Pregnancy increases incidence of deep vein thrombosis and venous thromboembolic disease (0.5–2/1,000 pregnancies).
- Incidence highest postpartum:
- Increased 2- to 5-fold for deep vein thrombosis
- Increased 15-fold for pulmonary embolism
- Cesarean section increases risk even further:
- Two-fold increase compared with vaginal delivery
- Delivery of placenta results in large surge of procoagulants
- Surgical intervention increases endothelial injury
- Smoking (>1/2 ppd) may increase risk for endothelial injury
|Changes in coagulation|
- Coagulation factors increase, protein S and C activity decreases, antifibrinolytics increase
- Patients with inherited thrombophilias are at increased risk (factor V Leiden, protein S or C deficiency, AT-III deficiency, antiphospholipid antibody)
- Chorioamnionitis may increase risk
- Compression by enlarged uterus (L > R)
- Proximal and pelvic vein thrombosis more common
- Obesity, bed rest, multiple gestation are additional risk factors
- Prior history of thromboembolic disease
- Preexisting thrombophilias
- Swelling of lower extremity is common in pregnancy
- Left-sided thrombosis in >80% of cases
- Common during pregnancy and after Cesarean section
|Radiographic evaluation||Venous thrombosis in lower extremities and pelvis||Venous compression Doppler US||Highly sensitive and specific for proximal vein thrombosis|
- May help when Doppler US is equivocal
- Suspected pelvic vein thrombus
|Contrast venography||“Gold standard,” seldom done|
|Pulmonary vasculature||V/Q scan||Superior test if CXR Normal|
- Test of choice with abnormal chest x-ray
- If V/Q scan is equivocal
- Inadequate sensitivity for subsegmental emboli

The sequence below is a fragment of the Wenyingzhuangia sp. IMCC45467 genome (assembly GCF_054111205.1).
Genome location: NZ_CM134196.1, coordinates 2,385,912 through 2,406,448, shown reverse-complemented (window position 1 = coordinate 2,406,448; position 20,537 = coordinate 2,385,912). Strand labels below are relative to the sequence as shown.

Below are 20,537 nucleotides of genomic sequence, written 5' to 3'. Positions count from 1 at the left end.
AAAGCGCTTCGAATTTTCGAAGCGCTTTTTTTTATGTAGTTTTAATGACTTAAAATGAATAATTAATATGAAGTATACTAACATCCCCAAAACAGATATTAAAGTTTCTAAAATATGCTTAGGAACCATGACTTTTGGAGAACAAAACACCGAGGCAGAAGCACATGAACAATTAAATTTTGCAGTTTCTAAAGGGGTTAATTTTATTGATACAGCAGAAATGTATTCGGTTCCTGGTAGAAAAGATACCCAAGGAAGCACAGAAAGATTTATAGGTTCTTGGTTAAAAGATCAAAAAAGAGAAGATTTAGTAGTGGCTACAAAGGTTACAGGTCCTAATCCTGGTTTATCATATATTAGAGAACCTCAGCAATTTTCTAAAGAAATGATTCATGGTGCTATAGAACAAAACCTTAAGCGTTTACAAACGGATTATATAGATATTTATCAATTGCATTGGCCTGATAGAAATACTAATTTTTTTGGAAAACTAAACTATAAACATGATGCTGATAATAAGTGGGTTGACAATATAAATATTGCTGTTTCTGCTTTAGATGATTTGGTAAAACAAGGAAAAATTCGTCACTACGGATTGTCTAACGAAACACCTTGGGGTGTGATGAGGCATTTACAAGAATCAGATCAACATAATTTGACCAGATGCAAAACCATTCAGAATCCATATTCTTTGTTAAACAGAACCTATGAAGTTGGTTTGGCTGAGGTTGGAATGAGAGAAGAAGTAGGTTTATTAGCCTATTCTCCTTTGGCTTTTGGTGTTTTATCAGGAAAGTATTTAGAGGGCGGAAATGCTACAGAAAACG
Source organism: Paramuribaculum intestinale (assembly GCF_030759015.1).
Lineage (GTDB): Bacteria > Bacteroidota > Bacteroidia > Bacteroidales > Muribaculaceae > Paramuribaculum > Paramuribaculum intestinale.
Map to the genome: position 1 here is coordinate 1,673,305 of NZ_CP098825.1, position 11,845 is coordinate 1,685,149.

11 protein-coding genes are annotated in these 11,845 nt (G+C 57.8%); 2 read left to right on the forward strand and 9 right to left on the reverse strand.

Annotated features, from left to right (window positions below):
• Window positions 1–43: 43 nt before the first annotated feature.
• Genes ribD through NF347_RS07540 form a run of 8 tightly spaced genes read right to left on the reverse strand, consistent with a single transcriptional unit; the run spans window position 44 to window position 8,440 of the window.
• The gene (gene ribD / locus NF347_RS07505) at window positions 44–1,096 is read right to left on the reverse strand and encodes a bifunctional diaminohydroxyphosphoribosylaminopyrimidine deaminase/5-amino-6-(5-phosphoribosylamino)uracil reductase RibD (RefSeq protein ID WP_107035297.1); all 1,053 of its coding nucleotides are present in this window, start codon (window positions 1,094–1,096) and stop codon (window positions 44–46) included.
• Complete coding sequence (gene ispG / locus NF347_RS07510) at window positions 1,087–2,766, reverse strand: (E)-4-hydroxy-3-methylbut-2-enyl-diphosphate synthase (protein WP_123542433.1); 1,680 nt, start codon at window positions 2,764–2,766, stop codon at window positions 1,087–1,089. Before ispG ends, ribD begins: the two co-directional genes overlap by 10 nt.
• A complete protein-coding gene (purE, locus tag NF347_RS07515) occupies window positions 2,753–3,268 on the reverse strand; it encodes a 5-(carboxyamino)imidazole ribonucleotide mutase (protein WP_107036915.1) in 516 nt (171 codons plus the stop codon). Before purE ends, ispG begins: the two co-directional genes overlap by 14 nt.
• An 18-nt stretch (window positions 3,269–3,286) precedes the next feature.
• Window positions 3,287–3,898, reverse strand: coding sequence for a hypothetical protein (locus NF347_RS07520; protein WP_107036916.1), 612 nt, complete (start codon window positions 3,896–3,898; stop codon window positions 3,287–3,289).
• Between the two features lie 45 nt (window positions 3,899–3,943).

|Indicated in all patients with|
- One or more episode of venous thromboembolism in the past
- Antiphospholipid syndrome
- Homozygous prothrombin mutation
- Homozygous factor V Leiden mutation
- Coexisting heterozygosity for prothrombin and factor V Leiden mutations
- Protein S deficiency
- Protein C deficiency
|Cesarean section in patients with no additional risk factors is not an indication for thromboprophylaxis|
|One risk factor||Graduated compression stockings or pneumatic compression device or pharmacologic thromboprophylaxis|
|Multiple risk factors||Graduated compression stockings or pneumatic compression device and pharmacologic thromboprophylaxis|
- Enoxaparin 40 mg q day or BID
- Dalteparin 5,000 U Q day or BID
- Tinzaparin 4,500 U Q day
|Some recommend therapeutic doses in patients with past history of multiple DVT|
|Heparin (unfractionated; SQ)|
- 5,000 U BID
- Adjusted dose: start with 5,000 U BID and titrate to anti-Xa activity (therapeutic if anti-Xa is 0.1–0.3 U/mL); usual range is 5,000–10,000 U twice daily. Measure anti-Xa 6 h after every other dose
|Some recommend therapeutic doses in patients with past history of multiple venous thromboembolism|
- Start after heparin; overlap for at least 5 days
- Therapeutic range: INR 2–3
|Warfarin does not get excreted in breast milk in significant amounts|
- Usually started 6 hours after Cesarean delivery unless there is concern for ongoing ...
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